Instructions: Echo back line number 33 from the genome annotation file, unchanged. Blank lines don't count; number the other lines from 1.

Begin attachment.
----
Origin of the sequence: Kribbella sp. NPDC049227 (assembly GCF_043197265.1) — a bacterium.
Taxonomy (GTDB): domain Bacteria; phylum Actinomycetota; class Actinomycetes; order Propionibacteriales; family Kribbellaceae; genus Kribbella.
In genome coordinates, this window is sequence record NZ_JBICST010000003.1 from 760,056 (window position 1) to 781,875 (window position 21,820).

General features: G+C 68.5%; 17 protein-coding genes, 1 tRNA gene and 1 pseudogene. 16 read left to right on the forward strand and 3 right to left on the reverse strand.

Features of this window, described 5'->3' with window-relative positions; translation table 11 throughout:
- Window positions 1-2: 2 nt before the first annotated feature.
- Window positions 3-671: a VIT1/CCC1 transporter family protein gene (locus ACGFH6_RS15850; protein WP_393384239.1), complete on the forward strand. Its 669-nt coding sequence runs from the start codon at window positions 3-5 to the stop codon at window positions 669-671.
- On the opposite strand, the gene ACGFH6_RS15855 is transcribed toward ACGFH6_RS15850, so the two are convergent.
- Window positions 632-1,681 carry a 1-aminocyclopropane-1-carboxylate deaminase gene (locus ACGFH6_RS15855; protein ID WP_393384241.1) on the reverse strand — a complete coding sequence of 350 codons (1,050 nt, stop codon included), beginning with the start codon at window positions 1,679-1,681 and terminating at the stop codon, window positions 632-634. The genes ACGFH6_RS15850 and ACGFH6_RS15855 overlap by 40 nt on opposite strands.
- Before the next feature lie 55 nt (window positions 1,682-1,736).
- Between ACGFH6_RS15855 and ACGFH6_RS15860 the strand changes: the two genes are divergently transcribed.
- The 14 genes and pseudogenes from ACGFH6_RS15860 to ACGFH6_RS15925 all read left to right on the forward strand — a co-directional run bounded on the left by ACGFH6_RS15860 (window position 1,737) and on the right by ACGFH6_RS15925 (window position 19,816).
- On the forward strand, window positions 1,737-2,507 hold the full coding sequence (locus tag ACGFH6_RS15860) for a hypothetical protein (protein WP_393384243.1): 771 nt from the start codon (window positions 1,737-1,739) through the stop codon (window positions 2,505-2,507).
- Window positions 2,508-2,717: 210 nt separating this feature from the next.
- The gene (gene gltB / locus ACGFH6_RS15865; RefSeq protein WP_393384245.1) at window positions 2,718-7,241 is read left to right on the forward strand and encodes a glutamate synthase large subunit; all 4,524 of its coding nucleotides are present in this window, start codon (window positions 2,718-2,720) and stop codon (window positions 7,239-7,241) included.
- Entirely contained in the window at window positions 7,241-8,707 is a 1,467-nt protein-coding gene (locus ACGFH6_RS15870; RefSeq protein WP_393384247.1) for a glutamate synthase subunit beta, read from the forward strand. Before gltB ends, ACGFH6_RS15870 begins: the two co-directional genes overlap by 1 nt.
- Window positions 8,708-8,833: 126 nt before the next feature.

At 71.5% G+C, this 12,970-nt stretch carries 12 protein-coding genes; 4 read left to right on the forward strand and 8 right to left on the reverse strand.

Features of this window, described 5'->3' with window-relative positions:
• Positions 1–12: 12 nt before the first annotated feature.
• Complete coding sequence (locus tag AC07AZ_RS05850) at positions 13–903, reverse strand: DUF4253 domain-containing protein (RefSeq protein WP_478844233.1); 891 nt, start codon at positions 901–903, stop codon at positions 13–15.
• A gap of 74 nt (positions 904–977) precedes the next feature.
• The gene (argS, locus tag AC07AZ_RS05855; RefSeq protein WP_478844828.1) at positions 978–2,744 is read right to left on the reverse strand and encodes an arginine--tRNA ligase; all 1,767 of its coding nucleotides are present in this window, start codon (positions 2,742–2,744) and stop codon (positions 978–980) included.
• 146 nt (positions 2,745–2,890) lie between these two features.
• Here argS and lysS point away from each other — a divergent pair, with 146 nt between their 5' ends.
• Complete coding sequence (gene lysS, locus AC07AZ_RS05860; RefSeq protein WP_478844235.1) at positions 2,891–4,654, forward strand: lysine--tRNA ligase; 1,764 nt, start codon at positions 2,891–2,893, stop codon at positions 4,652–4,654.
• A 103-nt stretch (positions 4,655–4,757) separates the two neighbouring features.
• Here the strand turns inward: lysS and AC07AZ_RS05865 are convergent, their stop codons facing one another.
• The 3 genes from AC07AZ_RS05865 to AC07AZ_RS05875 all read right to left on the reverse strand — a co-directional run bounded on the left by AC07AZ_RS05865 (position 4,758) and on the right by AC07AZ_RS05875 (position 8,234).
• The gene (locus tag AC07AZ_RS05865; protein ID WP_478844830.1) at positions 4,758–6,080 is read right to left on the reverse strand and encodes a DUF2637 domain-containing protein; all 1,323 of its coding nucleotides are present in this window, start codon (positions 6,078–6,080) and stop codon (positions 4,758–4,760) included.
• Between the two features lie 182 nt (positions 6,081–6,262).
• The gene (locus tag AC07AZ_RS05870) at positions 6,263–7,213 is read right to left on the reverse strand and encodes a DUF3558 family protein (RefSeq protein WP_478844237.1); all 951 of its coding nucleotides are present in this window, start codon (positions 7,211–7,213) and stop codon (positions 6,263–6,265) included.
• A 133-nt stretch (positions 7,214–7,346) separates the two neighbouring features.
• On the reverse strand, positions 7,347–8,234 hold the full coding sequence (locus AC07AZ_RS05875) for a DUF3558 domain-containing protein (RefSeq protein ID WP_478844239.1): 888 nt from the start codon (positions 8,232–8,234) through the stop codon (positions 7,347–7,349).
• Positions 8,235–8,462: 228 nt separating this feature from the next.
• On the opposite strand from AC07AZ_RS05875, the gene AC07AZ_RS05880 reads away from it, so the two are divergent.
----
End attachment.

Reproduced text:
• A 133-nt stretch (positions 7,214–7,346) separates the two neighbouring features.